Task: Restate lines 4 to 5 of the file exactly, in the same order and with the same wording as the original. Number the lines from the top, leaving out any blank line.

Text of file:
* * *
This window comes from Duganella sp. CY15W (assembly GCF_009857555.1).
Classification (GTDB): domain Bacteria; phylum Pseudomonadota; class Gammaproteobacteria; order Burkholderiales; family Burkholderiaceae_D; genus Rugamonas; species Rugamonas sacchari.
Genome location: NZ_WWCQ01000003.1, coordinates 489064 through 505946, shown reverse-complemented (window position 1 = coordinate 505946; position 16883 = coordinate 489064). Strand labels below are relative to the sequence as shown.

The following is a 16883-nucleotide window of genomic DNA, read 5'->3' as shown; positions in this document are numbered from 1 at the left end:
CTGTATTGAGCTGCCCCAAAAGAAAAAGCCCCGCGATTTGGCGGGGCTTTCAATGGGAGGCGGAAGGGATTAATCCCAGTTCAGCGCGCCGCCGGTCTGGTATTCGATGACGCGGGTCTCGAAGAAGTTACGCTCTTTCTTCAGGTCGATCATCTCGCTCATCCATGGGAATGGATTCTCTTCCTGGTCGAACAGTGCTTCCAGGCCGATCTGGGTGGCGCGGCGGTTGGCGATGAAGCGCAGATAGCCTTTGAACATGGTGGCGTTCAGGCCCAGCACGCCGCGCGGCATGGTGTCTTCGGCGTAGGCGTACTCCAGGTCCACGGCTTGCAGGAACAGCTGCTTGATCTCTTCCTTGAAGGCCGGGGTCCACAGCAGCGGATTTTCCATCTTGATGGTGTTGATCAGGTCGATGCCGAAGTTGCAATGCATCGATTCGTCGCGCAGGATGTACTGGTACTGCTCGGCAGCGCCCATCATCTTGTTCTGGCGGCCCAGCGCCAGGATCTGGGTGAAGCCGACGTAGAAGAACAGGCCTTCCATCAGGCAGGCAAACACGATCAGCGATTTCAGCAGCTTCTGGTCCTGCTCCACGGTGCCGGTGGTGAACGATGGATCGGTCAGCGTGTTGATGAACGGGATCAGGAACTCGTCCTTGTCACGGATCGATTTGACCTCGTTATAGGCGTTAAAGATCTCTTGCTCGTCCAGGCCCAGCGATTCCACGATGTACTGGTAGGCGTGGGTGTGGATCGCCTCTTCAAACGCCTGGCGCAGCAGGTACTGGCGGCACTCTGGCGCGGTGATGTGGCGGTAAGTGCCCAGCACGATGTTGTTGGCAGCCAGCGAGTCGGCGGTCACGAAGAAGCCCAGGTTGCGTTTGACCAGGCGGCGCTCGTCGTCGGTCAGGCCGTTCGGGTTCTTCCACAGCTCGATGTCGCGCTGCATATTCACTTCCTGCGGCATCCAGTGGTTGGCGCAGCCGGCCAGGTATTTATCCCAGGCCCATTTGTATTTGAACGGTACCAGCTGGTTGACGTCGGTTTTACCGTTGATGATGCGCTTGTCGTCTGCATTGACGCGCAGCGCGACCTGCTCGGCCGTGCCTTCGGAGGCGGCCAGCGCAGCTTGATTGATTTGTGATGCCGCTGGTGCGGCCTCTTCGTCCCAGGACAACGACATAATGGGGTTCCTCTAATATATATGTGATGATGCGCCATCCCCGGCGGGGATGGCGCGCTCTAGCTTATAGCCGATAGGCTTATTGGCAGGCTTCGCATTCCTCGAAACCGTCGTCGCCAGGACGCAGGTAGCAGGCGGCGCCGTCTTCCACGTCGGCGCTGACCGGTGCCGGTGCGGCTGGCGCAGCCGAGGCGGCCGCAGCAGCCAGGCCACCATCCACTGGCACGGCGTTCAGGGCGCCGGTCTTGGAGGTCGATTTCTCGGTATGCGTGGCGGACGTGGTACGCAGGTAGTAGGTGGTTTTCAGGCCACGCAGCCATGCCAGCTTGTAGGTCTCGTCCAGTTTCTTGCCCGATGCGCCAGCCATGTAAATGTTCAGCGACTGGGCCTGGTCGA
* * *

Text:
The following is a 16883-nucleotide window of genomic DNA, read 5'->3' as shown; positions in this document are numbered from 1 at the left end:
CTGTATTGAGCTGCCCCAAAAGAAAAAGCCCCGCGATTTGGCGGGGCTTTCAATGGGAGGCGGAAGGGATTAATCCCAGTTCAGCGCGCCGCCGGTCTGGTATTCGATGACGCGGGTCTCGAAGAAGTTACGCTCTTTCTTCAGGTCGATCATCTCGCTCATCCATGGGAATGGATTCTCTTCCTGGTCGAACAGTGCTTCCAGGCCGATCTGGGTGGCGCGGCGGTTGGCGATGAAGCGCAGATAGCCTTTGAACATGGTGGCGTTCAGGCCCAGCACGCCGCGCGGCATGGTGTCTTCGGCGTAGGCGTACTCCAGGTCCACGGCTTGCAGGAACAGCTGCTTGATCTCTTCCTTGAAGGCCGGGGTCCACAGCAGCGGATTTTCCATCTTGATGGTGTTGATCAGGTCGATGCCGAAGTTGCAATGCATCGATTCGTCGCGCAGGATGTACTGGTACTGCTCGGCAGCGCCCATCATCTTGTTCTGGCGGCCCAGCGCCAGGATCTGGGTGAAGCCGACGTAGAAGAACAGGCCTTCCATCAGGCAGGCAAACACGATCAGCGATTTCAGCAGCTTCTGGTCCTGCTCCACGGTGCCGGTGGTGAACGATGGATCGGTCAGCGTGTTGATGAACGGGATCAGGAACTCGTCCTTGTCACGGATCGATTTGACCTCGTTATAGGCGTTAAAGATCTCTTGCTCGTCCAGGCCCAGCGATTCCACGATGTACTGGTAGGCGTGGGTGTGGATCGCCTCTTCAAACGCCTGGCGCAGCAGGTACTGGCGGCACTCTGGCGCGGTGATGTGGCGGTAAGTGCCCAGCACGATGTTGTTGGCAGCCAGCGAGTCGGCGGTCACGAAGAAGCCCAGGTTGCGTTTGACCAGGCGGCGCTCGTCGTCGGTCAGGCCGTTCGGGTTCTTCCACAGCTCGATGTCGCGCTGCATATTCACTTCCTGCGGCATCCAGTGGTTGGCGCAGCCGGCCAGGTATTTATCCCAGGCCCATTTGTATTTGAACGGTACCAGCTGGTTGACGTCGGTTTTACCGTTGATGATGCGCTTGTCGTCTGCATTGACGCGCAGCGCGACCTGCTCGGCCGTGCCTTCGGAGGCGGCCAGCGCAGCTTGATTGATTTGTGATGCCGCTGGTGCGGCCTCTTCGTCCCAGGACAACGACATAATGGGGTTCCTCTAATATATATGTGATGATGCGCCATCCCCGGCGGGGATGGCGCGCTCTAGCTTATAGCCGATAGGCTTATTGGCAGGCTTCGCATTCCTCGAAACCGTCGTCGCCAGGACGCAGGTAGCAGGCGGCGCCGTCTTCCACGTCGGCGCTGACCGGTGCCGGTGCGGCTGGCGCAGCCGAGGCGGCCGCAGCAGCCAGGCCACCATCCACTGGCACGGCGTTCAGGGCGCCGGTCTTGGAGGTCGATTTCTCGGTATGCGTGGCGGACGTGGTACGCAGGTAGTAGGTGGTTTTCAGGCCACGCAGCCATGCCAGCTTGTAGGTCTCGTCCAGTTTCTTGCCCGATGCGCCAGCCATGTAAATGTTCAGCGACTGGGCCTGGTCGA